Conflicting advice from Healthline and other health organisations has left many people frustrated after being refused a Covid-19 test.
Many Northlanders were turned away from the Ruakākā racecourse testing station yesterday, told by public health nurses that they did not qualify for a test. However, such restrictions didn’t appear to be in place at Whangārei’s two testing stations.
It comes after a record-breaking day of testing in Northland on Monday, with 1776 tests done in the region – almost 1 per cent of Northland’s population.
Further good news was announced through Covid-19 Minister Chris Hipkins yesterday with a total of 15 close contacts of New Zealand’s first community Covid-19 case in months – a 56-year-old Northland woman – returning negative tests. One more close contact is awaiting a result.
The test results provided little comfort for the raft of people sent away from the Ruakākā testing station yesterday, hours before Hipkins told the nation to call Healthline if they weren’t sure whether they needed a test.
The Ministry of Health, which operates Healthline, did not respond before edition time.
According to the Northland District Health Board, only people who were at the roughly 30 premises visited by the latest Covid case at the indicated times needed to be tested. If someone was not at the premises at that time and had no symptoms, they did not need a test.
Ruakākā’s Maylene Erihe, with her two daughters Lily May Green, 7, and Macylea Green, 6, was turned away from the racecourse testing site, despite being in the same shops about 45 minutes after the Covid positive woman and being told by Healthline to go to a testing station.
Erihe, who had waited two hours yesterday morning after waiting four hours for a test on Monday, said nurses at the testing station told her she would have been tested if she had been at those premises within half an hour of the Covid positive case. The whānau was asymptomatic.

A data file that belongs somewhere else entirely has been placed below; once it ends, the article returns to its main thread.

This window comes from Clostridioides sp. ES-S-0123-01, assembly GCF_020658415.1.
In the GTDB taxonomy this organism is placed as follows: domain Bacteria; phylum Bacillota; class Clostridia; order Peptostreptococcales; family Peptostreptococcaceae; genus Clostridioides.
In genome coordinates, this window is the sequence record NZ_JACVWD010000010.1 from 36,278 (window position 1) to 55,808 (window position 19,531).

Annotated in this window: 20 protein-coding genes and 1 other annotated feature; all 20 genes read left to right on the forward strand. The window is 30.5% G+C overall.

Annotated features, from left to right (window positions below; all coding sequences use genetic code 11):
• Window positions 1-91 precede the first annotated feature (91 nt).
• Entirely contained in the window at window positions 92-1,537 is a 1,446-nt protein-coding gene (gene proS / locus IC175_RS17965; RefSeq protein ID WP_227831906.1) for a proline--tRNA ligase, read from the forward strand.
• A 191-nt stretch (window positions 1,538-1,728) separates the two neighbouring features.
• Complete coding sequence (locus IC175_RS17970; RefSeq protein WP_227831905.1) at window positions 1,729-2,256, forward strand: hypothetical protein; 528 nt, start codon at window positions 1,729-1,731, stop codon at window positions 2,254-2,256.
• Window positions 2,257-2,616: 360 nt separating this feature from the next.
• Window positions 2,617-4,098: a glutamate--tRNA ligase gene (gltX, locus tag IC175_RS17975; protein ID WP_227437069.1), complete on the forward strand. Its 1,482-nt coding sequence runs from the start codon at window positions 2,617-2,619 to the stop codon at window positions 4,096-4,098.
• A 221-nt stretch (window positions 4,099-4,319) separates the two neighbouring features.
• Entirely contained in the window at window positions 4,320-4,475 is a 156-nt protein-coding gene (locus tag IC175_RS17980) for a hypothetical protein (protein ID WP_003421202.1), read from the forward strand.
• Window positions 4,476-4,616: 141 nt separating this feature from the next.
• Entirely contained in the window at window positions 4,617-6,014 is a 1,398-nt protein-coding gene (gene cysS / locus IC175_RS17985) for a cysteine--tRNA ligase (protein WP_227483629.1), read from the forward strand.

Erihe, a social worker who worked in schools, said she would now be forced to take a third day off to try to get tested through her GP tomorrow.
“It’s frustrating, there are always so many mistakes anyway, I just don’t trust the judgment on them saying 30 minutes,” she said.
One Tree Point resident Elsie Taiapa waited at the Ruakākā site for three hours after being told by Healthline to got to a testing station. She had been in the Ruakākā supermarket about an hour after the Covid case.
However, the asymptomatic Taiapa was told she did not qualify for a test. Following that, Taiapa was unsure if she could return to work given her employer had requested she be tested.
Sandi and Steve Morris, who had been in the same shops at the same time as the Covid case, called Healthline on Monday and were given a priority number and encouraged to visit Whangārei’s White Cross medical clinic for urgent testing.
However, the Morris family was abruptly turned away from White Cross and told that Healthline’s advice had been wrong.
“Apparently Healthline had been sending people [to White Cross] all day to get this priority testing and they’re saying, ‘No we don’t do it at all unless you’ve got symptoms’,” Sandi said.
The Morris whānau, whose daughter Jaylene was considered highly vulnerable to the virus, then went to Whangārei’s Pohe Island testing centre late Monday, only to be turned away again. When they arrived at the Ruakākā site at about 5pm, they were told it was closing soon and to come back on Tuesday.
“It’s just so disorganised,” she said.
A public health nurse at Ruakākā said yesterday’s prioritisation measures were not implemented on Monday because they didn’t have enough staff. When pressed further on what the exact specifications were on who could and couldn’t get tested, she declined to comment.
The Northland DHB did not respond to this question prior to edition time.
From many people spoken to by the Northern Advocate, it appeared people needed proof, such as bank statements or Covid tracer app data, that showed they were at the Covid-linked stores within 30 minutes of the Covid case to get a test.
Many people said their employers had requested they be tested before returning to work, but were left unsure what to do when turned away at Ruakākā.
No such restrictions seemed to be in place at Whangārei’s testing stations at Pohe Island and Winger Cres. Multiple people reported being at Covid-linked locations hours or days after the Covid case but were still tested.
Thankfully, the 10-hour waits reported on Monday were not repeated in Whangārei with many people reporting short waits, an increase in toilet facilities, more efficient traffic management and better communication from staff.
Source: Read Full Article